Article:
|Former candidate for|
|Kent School Board, District 5|
|Elections and appointments|
|Last election||August 6, 2013|
|Bachelor's||University of Phoenix|
Goers earned a B.S. in Business Administration from the University of Phoenix. She currently works as a commercial banker.
- See also: Kent School District elections (2013)
|Kent School Board, General, District 5, Four-year term, 2013|
|Source: King County Elections, "Results," November 25, 2013|
Goers placed third during the August 6, 2013 primary for District 5 and failed to advance to the November 5, 2013 general election.
|Kent School Board, Primary, District 5, 2013|
|Source: King County Elections, "August 6, 2013 Primary Election," August 20, 2013|
Goers reported $2,067.85 in contributions and $2,067.85 in expenditures to the Washington Public Disclosure Commission, which left her campaign with no cash on hand.
Goers's campaign website listed the following endorsements in the 2013 campaign:
- Gwen Allen-Carston
- Joey Brewer
- Charles Carston
- Candace Conaty
- Shelley Cook
- Dini Duclos
Goers provided a statement of principles for the King County Local Voters' Pamphlet:
"My grandmother was a teacher and my mother has taught and was a K-12 principal and I understand the crucial role our teachers play on our education team. I care deeply about our schools, our residents and our students. Our family has championed three daughters through the Kent School system. I have many years of community involvement and 20 years of business banking experience. These experiences have provided me with a unique skill set that can add value to the decision making required on the School Board. I value open communication between citizens and their elected officials and, if elected, will be available to the community. I will advocate for our students, parents, teachers and all of us who rely on the School Board for common sense decision making."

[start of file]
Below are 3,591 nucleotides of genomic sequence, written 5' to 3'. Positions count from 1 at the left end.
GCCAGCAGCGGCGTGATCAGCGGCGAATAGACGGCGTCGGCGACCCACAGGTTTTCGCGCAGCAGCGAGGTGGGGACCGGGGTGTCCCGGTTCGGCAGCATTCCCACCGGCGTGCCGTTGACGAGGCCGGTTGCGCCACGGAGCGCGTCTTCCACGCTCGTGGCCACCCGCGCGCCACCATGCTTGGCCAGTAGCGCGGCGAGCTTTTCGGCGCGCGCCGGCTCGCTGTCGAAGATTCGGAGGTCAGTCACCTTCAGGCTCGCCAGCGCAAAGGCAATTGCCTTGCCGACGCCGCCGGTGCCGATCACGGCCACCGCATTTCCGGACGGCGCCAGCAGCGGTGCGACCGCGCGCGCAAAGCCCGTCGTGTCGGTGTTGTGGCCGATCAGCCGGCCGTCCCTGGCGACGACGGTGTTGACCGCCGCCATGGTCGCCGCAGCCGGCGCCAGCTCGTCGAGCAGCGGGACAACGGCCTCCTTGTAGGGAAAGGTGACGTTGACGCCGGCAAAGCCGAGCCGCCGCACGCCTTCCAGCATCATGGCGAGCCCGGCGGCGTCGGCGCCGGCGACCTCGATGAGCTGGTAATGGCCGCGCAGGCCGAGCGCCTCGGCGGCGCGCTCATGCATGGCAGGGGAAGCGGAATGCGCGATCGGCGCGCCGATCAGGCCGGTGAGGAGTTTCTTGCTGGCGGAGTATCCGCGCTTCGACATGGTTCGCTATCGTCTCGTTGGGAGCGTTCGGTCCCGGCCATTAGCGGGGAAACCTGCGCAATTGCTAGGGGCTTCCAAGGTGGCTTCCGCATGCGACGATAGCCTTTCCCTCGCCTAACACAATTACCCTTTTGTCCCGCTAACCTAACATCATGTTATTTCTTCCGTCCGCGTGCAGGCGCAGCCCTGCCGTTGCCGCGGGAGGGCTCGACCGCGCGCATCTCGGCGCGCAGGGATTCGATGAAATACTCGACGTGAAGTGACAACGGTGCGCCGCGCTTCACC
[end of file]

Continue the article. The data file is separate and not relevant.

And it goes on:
Note: The above quote is from the candidate's website, which may include some typographical or spelling errors.
What was at stake?
Agda Burchard ran unopposed for the District 4 seat. She was appointed to the office in 2012 and sought her first full term in office. Bruce Elliott and Maya Vengadasalam sought the District 5 seat currently held by Tim Clark. Clark did not file for re-election because he is running to be the Mayor of Kent.
About the district
- See also: Kent School District, Washington
Kent lagged behind state averages for higher education achievement and median income while lagging behind in poverty levels. The percentage of city residents over 25 years old with undergraduate degrees (25.3%) fell below the state average (31.4%). The 2010 U.S. Census calculated Kent's median income at $58,622 while the state median income was $58,890. Kent had a poverty rate of 15.6% in the 2010 U.S. Census while the state rate was 12.5%.
Note: The United States Census Bureau considers "Hispanic or Latino" to be a place of origin rather than a race. Citizens may report both their race and their place of origin, and as a result, the percentages in each column of the racial demographics table may exceed 100 percent.
This section displays the most recent stories in a Google news search for the term "Carmen + Goers + Kent + Schools"
- All stories may not be relevant to this page due to the nature of the search engine.
- Kent County Elections, "Local Voters' Pamphlet," accessed August 9, 2013
- King County Elections, "August 2013 Primary Election Results," accessed August 9, 2013
- Washington Public Disclosure Commission, "Local Candidates," accessed December 17, 2013
- Goers for Kent Schools, "Endorsements," accessed August 9, 2013 (timed out)
- U.S. Census, "Quick Facts: Kent," accessed August 1, 2013
- King County Elections, "Election Archive," accessed August 9, 2013
- United States Census Bureau, "Frequently Asked Questions," accessed April 21, 2014
- Each column will add up to 100 percent after removing the "Hispanic or Latino" place of origin percentages, although rounding by the Census Bureau may make the total one- or two-tenths off from being exactly 100 percent. This Ballotpedia page provides a more detailed explanation of how the Census Bureau handles race and ethnicity in its surveys.